Journal of Law and Government Policy: Religious Liberty Litigation: Where Do We Go From Here?
The fifth volume of the Oak Brook College Journal of Law and Government Policy contains six articles that discuss the U.S. Supreme Court’s decisions regarding the two Ten Commandments cases in the year 2005. In one case the Court held that the Ten Commandments display was constitutional. In the other case the Court ruled that the display violated the First Amendment’s Establishment Clause. The individual opinions expressed by the Justices on what was constitutional in the McCreary and Van Orden cases, the vacancies on the Court, and the changing political climate make it appropriate to ask the question, What is the future of religious liberty litigation in this country? This was the main topic of an Oak Brook College of Law and Government Policy Leadership Forum held in November 2005.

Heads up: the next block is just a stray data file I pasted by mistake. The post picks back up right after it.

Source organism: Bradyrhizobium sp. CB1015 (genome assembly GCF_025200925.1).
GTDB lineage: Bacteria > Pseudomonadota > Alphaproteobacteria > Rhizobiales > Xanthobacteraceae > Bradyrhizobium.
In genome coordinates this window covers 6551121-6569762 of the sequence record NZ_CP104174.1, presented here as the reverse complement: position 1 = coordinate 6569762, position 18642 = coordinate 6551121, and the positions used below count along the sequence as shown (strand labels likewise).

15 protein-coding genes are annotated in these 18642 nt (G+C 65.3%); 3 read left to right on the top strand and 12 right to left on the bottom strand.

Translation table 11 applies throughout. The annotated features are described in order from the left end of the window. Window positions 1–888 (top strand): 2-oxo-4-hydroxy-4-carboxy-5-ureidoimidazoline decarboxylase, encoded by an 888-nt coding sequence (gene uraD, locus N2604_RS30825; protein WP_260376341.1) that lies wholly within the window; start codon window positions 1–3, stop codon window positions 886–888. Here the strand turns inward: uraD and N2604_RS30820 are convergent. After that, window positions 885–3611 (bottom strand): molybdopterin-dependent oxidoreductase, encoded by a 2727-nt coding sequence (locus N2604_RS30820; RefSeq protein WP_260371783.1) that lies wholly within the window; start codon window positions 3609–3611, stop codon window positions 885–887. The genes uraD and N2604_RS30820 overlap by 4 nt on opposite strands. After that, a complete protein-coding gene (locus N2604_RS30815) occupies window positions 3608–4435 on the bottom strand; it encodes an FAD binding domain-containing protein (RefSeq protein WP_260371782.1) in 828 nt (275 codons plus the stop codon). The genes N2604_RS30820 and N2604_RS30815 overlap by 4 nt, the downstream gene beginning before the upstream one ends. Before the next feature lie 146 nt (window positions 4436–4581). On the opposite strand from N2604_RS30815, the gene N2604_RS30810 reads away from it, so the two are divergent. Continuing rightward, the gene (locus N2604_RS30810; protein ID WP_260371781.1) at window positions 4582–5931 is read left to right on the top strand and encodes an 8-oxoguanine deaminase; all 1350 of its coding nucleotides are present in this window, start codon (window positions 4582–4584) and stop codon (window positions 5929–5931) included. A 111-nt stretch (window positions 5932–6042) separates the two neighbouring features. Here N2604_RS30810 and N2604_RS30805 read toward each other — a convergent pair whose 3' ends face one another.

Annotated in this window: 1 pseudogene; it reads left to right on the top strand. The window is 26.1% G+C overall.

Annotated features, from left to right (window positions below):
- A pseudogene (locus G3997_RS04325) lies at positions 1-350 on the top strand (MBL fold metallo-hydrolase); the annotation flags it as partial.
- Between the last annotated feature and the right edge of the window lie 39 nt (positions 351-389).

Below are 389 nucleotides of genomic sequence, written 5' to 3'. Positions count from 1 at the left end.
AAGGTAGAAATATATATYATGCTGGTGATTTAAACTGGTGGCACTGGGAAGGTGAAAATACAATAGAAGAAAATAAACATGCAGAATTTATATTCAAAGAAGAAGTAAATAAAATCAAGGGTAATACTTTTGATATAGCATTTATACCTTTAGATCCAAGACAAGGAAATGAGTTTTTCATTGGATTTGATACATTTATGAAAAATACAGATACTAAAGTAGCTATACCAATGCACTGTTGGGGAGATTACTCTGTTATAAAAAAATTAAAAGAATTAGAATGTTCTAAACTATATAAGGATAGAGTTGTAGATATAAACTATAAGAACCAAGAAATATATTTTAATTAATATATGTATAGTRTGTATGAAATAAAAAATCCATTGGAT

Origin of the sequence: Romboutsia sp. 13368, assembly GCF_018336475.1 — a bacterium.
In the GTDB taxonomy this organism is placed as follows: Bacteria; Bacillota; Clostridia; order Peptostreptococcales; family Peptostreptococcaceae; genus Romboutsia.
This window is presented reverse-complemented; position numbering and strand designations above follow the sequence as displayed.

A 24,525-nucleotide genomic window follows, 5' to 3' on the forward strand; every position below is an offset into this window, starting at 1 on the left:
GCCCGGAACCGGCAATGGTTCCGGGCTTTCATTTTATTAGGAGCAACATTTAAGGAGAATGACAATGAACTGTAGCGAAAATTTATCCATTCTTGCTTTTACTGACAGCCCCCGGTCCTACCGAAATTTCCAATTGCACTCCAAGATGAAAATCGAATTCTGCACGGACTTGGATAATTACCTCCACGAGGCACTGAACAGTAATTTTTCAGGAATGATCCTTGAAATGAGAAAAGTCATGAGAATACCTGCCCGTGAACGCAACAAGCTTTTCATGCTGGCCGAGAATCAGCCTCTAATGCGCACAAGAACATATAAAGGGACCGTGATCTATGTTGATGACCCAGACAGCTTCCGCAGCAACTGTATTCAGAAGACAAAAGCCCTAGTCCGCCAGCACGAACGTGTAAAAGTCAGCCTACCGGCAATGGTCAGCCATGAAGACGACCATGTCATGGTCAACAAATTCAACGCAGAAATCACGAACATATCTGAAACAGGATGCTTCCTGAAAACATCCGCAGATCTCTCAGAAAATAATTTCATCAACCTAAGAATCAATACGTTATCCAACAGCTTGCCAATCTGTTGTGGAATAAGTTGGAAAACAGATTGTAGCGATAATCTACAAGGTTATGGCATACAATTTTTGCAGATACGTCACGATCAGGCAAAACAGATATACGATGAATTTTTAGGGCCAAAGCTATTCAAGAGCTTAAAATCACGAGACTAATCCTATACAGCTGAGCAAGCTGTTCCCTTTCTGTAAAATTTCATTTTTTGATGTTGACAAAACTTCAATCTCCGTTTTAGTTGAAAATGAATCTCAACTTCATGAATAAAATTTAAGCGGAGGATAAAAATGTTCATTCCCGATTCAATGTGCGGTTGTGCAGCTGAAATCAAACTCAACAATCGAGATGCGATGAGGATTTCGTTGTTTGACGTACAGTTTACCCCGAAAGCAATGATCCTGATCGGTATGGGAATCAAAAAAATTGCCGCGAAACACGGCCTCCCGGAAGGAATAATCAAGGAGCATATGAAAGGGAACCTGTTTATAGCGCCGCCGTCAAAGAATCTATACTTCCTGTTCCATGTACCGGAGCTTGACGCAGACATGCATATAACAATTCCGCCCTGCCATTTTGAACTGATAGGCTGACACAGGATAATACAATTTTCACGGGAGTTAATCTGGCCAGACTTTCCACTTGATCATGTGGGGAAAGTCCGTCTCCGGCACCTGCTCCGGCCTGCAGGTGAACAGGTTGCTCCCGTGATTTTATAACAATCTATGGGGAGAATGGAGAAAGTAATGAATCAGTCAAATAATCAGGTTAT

During the Forum many topics related to religious liberty were explored, including the true meaning of the religion clauses in the First Amendment, property rights under the Religious Land Use and Institutionalized Person Act, possible constitutional limitations on the authority of the federal judiciary, religious liberty and hate crimes, and the underlying philosophy of government incorporated into the First Amendment. These presentations provide the text for this issue of the Journal of Law and Government Policy:
Restoring the Rule of Law to the Religion Clauses of the First Amendment to the Constitution of the United States of America — Herbert W. Titus
Philosophy of Government vs. Religion and the First Amendment — Robert J. Barth
The Establishment Clause and the First Amendment — John A. Eidsmoe
Religious Liberty and Land Use — Hiram S. Sasser
Religious Liberty and Public Office — Scott A. Brister
- Format: Softcover
- Length: 180 pages
- Publisher: Oak Brook College of Law, 2006
- ISBN: 1543-8708
- Dimensions: 9", 6", 1/2"